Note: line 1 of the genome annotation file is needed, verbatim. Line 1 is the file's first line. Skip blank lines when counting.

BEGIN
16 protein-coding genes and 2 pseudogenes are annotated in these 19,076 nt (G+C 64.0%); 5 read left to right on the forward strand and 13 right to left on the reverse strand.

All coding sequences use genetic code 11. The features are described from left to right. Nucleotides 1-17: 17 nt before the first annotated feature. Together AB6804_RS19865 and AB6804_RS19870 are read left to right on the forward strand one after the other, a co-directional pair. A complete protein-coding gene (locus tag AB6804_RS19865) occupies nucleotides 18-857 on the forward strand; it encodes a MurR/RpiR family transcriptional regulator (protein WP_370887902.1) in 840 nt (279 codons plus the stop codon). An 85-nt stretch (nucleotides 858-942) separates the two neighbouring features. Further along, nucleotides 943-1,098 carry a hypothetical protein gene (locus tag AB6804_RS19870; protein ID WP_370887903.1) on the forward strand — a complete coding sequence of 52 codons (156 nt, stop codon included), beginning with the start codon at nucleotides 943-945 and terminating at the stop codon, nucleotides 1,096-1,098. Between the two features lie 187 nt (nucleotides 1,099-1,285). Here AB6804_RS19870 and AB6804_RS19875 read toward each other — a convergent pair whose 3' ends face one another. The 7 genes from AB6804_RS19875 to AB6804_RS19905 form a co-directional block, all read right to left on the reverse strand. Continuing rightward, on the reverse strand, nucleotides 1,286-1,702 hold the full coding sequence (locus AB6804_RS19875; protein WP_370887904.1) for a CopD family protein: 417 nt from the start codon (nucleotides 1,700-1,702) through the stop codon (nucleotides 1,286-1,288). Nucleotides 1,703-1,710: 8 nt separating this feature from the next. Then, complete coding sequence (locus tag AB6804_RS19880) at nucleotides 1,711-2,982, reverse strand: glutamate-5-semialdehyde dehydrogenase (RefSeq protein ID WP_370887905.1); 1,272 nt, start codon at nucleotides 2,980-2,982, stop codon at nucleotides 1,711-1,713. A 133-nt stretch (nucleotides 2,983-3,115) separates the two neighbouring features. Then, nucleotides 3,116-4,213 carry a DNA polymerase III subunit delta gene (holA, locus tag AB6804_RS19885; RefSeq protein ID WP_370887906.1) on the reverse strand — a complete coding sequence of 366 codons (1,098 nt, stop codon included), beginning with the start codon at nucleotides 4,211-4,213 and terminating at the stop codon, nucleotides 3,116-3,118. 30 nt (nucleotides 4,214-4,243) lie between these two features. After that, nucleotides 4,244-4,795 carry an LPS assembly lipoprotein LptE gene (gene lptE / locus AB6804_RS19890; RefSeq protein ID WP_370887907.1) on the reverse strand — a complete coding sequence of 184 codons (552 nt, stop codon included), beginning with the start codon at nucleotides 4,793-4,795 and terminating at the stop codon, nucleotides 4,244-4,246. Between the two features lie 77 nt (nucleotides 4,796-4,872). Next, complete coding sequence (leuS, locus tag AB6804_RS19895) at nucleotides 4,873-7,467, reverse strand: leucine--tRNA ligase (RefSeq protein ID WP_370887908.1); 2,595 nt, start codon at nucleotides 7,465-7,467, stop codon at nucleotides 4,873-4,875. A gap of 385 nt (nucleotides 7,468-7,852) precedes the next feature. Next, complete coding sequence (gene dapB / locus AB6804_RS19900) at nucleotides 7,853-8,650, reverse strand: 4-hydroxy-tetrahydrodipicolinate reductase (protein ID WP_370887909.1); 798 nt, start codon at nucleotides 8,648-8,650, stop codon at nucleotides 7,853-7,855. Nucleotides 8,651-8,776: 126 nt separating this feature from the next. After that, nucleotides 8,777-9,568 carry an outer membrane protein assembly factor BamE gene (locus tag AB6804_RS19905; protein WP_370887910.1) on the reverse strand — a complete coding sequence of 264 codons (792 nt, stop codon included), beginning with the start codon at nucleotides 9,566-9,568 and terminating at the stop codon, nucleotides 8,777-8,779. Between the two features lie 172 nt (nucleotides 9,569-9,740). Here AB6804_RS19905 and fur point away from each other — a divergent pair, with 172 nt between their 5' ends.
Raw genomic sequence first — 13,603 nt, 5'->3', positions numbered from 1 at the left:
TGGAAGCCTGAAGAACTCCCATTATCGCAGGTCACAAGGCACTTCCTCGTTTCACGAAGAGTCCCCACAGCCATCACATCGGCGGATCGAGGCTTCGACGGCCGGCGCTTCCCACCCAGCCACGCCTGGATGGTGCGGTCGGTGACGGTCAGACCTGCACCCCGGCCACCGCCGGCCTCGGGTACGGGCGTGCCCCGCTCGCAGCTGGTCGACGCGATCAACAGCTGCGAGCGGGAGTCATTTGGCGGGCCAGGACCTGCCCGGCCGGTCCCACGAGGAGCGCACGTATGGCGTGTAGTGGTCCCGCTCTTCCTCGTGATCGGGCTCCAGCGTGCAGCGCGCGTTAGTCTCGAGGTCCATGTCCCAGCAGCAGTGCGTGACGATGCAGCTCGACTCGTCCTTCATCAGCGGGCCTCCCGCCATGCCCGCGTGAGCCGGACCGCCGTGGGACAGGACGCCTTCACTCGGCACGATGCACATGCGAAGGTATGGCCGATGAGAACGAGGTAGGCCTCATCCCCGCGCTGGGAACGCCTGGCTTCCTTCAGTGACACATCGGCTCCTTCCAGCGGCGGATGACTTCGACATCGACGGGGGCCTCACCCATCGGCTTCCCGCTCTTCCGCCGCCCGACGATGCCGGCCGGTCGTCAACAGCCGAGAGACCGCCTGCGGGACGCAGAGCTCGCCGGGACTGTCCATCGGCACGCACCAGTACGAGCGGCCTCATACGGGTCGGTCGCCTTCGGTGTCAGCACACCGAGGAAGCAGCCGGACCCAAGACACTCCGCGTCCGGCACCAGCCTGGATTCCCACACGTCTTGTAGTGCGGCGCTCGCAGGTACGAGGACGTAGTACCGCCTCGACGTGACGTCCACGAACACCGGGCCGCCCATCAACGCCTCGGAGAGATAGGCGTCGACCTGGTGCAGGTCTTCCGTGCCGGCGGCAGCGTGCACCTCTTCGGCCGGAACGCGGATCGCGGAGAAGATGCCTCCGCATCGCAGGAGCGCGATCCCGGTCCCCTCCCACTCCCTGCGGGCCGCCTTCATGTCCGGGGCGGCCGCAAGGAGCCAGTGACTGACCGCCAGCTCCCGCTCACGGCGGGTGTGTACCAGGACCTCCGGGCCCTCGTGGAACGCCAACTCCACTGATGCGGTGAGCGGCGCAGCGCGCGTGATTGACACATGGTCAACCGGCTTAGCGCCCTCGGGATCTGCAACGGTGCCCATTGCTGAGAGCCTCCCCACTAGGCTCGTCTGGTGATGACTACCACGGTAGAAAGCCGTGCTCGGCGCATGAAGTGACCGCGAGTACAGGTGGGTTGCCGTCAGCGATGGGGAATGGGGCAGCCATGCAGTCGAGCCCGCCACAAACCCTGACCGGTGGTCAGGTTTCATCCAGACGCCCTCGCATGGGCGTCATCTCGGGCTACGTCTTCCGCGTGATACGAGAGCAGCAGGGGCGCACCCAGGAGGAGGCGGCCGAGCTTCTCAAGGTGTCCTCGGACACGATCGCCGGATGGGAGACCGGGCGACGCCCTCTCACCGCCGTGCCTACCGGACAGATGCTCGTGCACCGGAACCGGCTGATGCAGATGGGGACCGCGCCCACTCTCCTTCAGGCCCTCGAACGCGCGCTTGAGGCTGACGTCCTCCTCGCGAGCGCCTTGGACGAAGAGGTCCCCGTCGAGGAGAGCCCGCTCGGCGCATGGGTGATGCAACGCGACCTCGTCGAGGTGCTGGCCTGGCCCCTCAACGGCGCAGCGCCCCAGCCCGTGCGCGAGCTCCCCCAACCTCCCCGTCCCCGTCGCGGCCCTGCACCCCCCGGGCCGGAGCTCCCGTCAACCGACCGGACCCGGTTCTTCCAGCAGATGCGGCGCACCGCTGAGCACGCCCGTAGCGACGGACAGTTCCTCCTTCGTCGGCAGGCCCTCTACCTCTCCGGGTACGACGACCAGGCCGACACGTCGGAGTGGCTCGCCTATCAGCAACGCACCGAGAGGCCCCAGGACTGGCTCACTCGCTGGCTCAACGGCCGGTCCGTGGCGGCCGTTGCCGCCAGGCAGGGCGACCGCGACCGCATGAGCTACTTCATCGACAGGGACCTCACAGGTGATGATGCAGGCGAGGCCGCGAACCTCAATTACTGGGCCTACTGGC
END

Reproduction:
16 protein-coding genes and 2 pseudogenes are annotated in these 19,076 nt (G+C 64.0%); 5 read left to right on the forward strand and 13 right to left on the reverse strand.